Regardless which productivity system or method you prefer, Zenkit is an all-in-one webapp that can help you manage your big projects and activities using the system that works for you. It's free (for now, it's in beta), but it looks good — minimal and distraction-free, but powerful under the hood.
Tagged With to-do
Chrome/iOS: Handle is the productivity add-on that Google should have made. It seamlessly combines emails, to-do lists and calendars to make Gmail your central productivity hub.
Android/iPhone: TickTick is a powerful syncing to-do manager that's seen a lot of improvement since its launch. Today, it's getting a handful of new features.
There's a solid case to be made for going public with your goals. You can use the same method with your to-do list, and beyond the accountability factor, writing your list for someone else can help you make it more succinct and efficient.
I've been using pen and paper for most of my organisation and to-do lists for the past six months. I've experimented with different analogue systems during that time, and tried things I made up myself to figure out what suits me best.
As I experiment, I always keep an eye out for any new ideas or systems that might work better for my workflow. I came across an analogue system recently that's almost too simple, yet quite clever in some ways.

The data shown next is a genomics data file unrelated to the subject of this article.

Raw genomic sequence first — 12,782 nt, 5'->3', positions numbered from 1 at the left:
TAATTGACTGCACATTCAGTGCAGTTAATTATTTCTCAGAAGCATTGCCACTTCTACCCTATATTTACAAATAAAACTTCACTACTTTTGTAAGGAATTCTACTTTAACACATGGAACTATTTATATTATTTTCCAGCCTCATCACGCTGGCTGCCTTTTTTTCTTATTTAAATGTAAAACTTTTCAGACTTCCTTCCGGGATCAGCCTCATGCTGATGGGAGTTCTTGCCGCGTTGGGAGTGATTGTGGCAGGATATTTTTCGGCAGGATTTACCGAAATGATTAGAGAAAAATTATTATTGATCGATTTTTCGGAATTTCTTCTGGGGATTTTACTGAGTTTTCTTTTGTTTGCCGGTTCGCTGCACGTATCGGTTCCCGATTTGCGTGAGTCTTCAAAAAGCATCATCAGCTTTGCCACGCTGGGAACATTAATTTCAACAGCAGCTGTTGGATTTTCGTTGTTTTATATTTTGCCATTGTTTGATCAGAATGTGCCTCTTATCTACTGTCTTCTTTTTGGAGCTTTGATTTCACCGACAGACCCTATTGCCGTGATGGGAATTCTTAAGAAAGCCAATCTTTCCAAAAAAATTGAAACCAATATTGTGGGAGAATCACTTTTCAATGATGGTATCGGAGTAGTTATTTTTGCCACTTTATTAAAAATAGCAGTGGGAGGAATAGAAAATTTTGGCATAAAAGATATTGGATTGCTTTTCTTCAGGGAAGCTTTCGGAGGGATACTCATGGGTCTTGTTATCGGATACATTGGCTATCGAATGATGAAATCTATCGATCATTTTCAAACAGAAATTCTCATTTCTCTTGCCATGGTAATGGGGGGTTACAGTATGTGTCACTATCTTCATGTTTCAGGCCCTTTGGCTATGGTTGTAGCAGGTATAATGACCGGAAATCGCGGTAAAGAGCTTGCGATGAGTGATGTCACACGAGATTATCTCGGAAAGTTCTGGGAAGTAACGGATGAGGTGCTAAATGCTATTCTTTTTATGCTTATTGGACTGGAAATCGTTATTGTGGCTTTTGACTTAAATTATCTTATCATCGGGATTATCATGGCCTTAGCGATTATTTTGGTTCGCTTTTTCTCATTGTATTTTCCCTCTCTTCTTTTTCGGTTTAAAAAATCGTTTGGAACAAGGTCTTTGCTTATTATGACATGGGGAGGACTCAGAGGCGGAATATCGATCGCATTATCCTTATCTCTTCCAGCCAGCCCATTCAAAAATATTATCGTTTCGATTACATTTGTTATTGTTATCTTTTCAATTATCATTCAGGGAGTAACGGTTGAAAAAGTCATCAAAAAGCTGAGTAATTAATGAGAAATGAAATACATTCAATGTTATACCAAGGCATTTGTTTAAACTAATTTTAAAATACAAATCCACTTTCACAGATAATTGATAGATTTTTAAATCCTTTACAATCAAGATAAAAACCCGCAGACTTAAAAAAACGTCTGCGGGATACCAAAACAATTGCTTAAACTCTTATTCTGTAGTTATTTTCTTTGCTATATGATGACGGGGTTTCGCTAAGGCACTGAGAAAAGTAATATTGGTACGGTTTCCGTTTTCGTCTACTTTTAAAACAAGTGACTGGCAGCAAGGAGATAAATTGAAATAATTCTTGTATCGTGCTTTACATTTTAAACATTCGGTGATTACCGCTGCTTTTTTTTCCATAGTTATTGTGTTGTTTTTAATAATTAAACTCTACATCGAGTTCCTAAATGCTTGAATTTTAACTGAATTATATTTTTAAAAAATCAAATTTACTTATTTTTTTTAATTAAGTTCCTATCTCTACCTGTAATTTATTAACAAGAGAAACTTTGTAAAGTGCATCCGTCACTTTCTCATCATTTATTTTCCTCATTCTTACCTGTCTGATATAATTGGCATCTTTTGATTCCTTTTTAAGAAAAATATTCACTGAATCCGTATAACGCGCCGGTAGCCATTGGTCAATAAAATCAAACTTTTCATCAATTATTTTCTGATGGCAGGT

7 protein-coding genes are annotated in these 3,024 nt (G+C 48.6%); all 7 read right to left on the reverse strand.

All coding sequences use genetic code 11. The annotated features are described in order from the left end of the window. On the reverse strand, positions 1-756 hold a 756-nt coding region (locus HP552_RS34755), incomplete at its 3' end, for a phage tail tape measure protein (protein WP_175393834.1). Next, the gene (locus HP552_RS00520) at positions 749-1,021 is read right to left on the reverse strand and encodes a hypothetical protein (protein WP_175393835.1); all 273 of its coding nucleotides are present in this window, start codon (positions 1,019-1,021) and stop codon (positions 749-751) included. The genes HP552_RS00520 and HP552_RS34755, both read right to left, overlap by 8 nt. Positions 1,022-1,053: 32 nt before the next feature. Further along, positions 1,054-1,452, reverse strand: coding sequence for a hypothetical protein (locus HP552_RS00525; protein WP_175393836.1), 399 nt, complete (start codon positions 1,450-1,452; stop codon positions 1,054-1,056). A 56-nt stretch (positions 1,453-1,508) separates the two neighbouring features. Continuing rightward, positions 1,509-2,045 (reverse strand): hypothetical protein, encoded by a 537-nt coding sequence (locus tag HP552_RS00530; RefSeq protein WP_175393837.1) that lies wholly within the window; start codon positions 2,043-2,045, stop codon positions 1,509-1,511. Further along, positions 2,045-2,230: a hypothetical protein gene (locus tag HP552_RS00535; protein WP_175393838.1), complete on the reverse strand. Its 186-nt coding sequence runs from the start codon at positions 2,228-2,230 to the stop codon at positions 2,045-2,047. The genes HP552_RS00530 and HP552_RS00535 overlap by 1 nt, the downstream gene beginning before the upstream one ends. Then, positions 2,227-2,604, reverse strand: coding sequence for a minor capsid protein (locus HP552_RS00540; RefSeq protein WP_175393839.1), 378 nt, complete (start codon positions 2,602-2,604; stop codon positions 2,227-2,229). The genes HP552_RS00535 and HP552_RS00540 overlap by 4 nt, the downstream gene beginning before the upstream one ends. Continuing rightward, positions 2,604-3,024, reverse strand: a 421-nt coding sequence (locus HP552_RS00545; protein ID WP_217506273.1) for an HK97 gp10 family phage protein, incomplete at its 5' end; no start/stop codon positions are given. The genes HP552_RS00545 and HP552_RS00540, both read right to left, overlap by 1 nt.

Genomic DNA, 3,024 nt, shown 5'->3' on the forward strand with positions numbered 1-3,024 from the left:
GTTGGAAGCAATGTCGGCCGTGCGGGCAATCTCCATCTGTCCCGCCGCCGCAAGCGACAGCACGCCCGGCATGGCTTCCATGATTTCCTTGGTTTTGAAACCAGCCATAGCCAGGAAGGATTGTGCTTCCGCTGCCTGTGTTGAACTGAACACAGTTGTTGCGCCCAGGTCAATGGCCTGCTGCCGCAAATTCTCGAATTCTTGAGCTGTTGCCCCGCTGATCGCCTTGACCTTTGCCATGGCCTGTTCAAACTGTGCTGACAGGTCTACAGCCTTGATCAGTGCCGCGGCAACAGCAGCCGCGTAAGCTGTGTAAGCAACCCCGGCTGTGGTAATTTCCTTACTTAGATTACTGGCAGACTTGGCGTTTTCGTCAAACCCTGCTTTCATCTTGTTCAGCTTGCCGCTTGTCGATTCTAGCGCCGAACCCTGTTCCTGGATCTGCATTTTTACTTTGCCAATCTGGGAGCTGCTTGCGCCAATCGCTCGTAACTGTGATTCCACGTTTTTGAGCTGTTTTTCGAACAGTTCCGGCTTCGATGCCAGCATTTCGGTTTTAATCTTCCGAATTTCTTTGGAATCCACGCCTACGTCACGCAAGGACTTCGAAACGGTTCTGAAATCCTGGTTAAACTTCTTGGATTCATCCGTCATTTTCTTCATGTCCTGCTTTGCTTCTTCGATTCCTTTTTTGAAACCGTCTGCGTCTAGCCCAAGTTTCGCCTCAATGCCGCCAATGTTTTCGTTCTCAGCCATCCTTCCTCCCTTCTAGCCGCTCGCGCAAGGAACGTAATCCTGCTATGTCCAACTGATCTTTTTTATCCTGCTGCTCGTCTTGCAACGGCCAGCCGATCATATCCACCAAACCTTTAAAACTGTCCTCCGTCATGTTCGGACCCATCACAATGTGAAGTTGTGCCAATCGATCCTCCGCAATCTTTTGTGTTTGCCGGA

Mac: Trello is one of our favourite organisation tools, but one potential downside is the lack of a native desktop client. Paws jams Trello in a desktop app for Mac, complete with notifications and a handful of keyboard shortcuts.
Setting aside time for a weekly review is a great way to make sure you're on track with all your projects, but it helps to do the same with a quick mid-day check-in. This way you can make sure you spend the afternoon on the tasks that really need your attention, and not just putting out fires.
iOS: With all the little tasks you have to accomplish every day, sometimes it helps to keep things simple. 3 Wins challenges you to complete three basic tasks every day.
Plain text has long been a favourite here at Lifehacker, but over the years most people have moved away from it in favour of specialised to-do apps, notes apps, writing apps or whatever else. I still use plain text for just about everything, but never thought much about why I do. The more I thought about it, the more I realised that snazzy features aside, plain text is still king for portability and simplicity.
You've probably heard the old "eat the frog" advice, which says you should tackle your most dreaded task first thing in the morning. This works well for some of us, but there's a solid case to be made for eating the frog later.